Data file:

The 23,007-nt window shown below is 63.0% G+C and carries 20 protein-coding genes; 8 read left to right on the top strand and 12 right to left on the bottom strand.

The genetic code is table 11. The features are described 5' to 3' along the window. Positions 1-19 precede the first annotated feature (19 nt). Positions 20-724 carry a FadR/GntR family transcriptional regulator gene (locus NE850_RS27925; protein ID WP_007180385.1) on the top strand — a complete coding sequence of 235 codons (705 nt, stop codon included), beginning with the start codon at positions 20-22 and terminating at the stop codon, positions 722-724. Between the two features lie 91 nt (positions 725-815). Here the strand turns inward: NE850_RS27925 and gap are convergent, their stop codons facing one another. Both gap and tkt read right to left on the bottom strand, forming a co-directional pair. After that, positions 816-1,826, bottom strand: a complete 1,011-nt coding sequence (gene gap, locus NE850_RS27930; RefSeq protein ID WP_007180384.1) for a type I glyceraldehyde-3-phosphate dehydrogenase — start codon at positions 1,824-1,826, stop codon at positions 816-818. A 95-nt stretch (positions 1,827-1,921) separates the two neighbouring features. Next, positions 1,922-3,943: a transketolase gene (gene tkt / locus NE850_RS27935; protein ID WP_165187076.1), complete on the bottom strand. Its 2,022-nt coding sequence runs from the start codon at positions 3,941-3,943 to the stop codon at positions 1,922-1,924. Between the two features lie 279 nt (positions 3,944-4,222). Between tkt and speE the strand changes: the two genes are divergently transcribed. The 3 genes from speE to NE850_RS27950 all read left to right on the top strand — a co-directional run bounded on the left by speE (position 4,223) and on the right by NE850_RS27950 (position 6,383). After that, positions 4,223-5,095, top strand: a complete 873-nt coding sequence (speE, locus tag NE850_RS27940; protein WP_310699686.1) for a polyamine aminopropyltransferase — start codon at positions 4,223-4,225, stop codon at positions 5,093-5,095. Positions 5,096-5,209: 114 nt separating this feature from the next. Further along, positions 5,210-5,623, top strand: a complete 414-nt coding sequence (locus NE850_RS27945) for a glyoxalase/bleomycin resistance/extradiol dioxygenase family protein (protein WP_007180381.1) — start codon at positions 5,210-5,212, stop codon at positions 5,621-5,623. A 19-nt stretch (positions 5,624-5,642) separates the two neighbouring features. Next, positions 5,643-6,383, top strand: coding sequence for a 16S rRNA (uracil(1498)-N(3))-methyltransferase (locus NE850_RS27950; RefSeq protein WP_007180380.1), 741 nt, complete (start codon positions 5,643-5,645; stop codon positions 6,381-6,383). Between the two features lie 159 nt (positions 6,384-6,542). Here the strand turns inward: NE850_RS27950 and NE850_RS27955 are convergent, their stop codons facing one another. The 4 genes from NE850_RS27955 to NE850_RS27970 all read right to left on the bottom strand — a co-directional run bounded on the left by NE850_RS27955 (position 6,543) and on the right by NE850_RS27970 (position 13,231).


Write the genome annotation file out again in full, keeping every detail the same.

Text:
The 23,007-nt window shown below is 63.0% G+C and carries 20 protein-coding genes; 8 read left to right on the top strand and 12 right to left on the bottom strand.

The genetic code is table 11. The features are described 5' to 3' along the window. Positions 1-19 precede the first annotated feature (19 nt). Positions 20-724 carry a FadR/GntR family transcriptional regulator gene (locus NE850_RS27925; protein ID WP_007180385.1) on the top strand — a complete coding sequence of 235 codons (705 nt, stop codon included), beginning with the start codon at positions 20-22 and terminating at the stop codon, positions 722-724. Between the two features lie 91 nt (positions 725-815). Here the strand turns inward: NE850_RS27925 and gap are convergent, their stop codons facing one another. Both gap and tkt read right to left on the bottom strand, forming a co-directional pair. After that, positions 816-1,826, bottom strand: a complete 1,011-nt coding sequence (gene gap, locus NE850_RS27930; RefSeq protein ID WP_007180384.1) for a type I glyceraldehyde-3-phosphate dehydrogenase — start codon at positions 1,824-1,826, stop codon at positions 816-818. A 95-nt stretch (positions 1,827-1,921) separates the two neighbouring features. Next, positions 1,922-3,943: a transketolase gene (gene tkt / locus NE850_RS27935; protein ID WP_165187076.1), complete on the bottom strand. Its 2,022-nt coding sequence runs from the start codon at positions 3,941-3,943 to the stop codon at positions 1,922-1,924. Between the two features lie 279 nt (positions 3,944-4,222). Between tkt and speE the strand changes: the two genes are divergently transcribed. The 3 genes from speE to NE850_RS27950 all read left to right on the top strand — a co-directional run bounded on the left by speE (position 4,223) and on the right by NE850_RS27950 (position 6,383). After that, positions 4,223-5,095, top strand: a complete 873-nt coding sequence (speE, locus tag NE850_RS27940; protein WP_310699686.1) for a polyamine aminopropyltransferase — start codon at positions 4,223-4,225, stop codon at positions 5,093-5,095. Positions 5,096-5,209: 114 nt separating this feature from the next. Further along, positions 5,210-5,623, top strand: a complete 414-nt coding sequence (locus NE850_RS27945) for a glyoxalase/bleomycin resistance/extradiol dioxygenase family protein (protein WP_007180381.1) — start codon at positions 5,210-5,212, stop codon at positions 5,621-5,623. A 19-nt stretch (positions 5,624-5,642) separates the two neighbouring features. Next, positions 5,643-6,383, top strand: coding sequence for a 16S rRNA (uracil(1498)-N(3))-methyltransferase (locus NE850_RS27950; RefSeq protein WP_007180380.1), 741 nt, complete (start codon positions 5,643-5,645; stop codon positions 6,381-6,383). Between the two features lie 159 nt (positions 6,384-6,542). Here the strand turns inward: NE850_RS27950 and NE850_RS27955 are convergent, their stop codons facing one another. The 4 genes from NE850_RS27955 to NE850_RS27970 all read right to left on the bottom strand — a co-directional run bounded on the left by NE850_RS27955 (position 6,543) and on the right by NE850_RS27970 (position 13,231).